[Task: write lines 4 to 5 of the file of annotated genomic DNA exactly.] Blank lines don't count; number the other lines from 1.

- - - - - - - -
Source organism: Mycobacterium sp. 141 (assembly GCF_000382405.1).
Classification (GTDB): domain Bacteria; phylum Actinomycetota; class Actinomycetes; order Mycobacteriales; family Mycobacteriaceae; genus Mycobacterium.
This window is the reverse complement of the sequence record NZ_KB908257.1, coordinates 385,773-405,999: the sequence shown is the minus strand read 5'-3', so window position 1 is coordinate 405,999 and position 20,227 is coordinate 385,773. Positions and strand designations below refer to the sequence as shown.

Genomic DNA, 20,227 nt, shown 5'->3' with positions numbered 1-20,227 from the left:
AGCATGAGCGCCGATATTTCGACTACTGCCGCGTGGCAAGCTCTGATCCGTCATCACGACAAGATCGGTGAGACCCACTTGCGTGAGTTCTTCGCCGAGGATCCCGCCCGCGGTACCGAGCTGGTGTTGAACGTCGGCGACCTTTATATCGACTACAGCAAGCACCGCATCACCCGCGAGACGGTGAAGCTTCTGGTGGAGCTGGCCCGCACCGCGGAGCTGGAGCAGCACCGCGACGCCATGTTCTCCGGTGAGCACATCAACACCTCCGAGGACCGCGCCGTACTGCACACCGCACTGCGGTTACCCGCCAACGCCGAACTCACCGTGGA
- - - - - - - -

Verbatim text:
Genomic DNA, 20,227 nt, shown 5'->3' with positions numbered 1-20,227 from the left:
AGCATGAGCGCCGATATTTCGACTACTGCCGCGTGGCAAGCTCTGATCCGTCATCACGACAAGATCGGTGAGACCCACTTGCGTGAGTTCTTCGCCGAGGATCCCGCCCGCGGTACCGAGCTGGTGTTGAACGTCGGCGACCTTTATATCGACTACAGCAAGCACCGCATCACCCGCGAGACGGTGAAGCTTCTGGTGGAGCTGGCCCGCACCGCGGAGCTGGAGCAGCACCGCGACGCCATGTTCTCCGGTGAGCACATCAACACCTCCGAGGACCGCGCCGTACTGCACACCGCACTGCGGTTACCCGCCAACGCCGAACTCACCGTGGA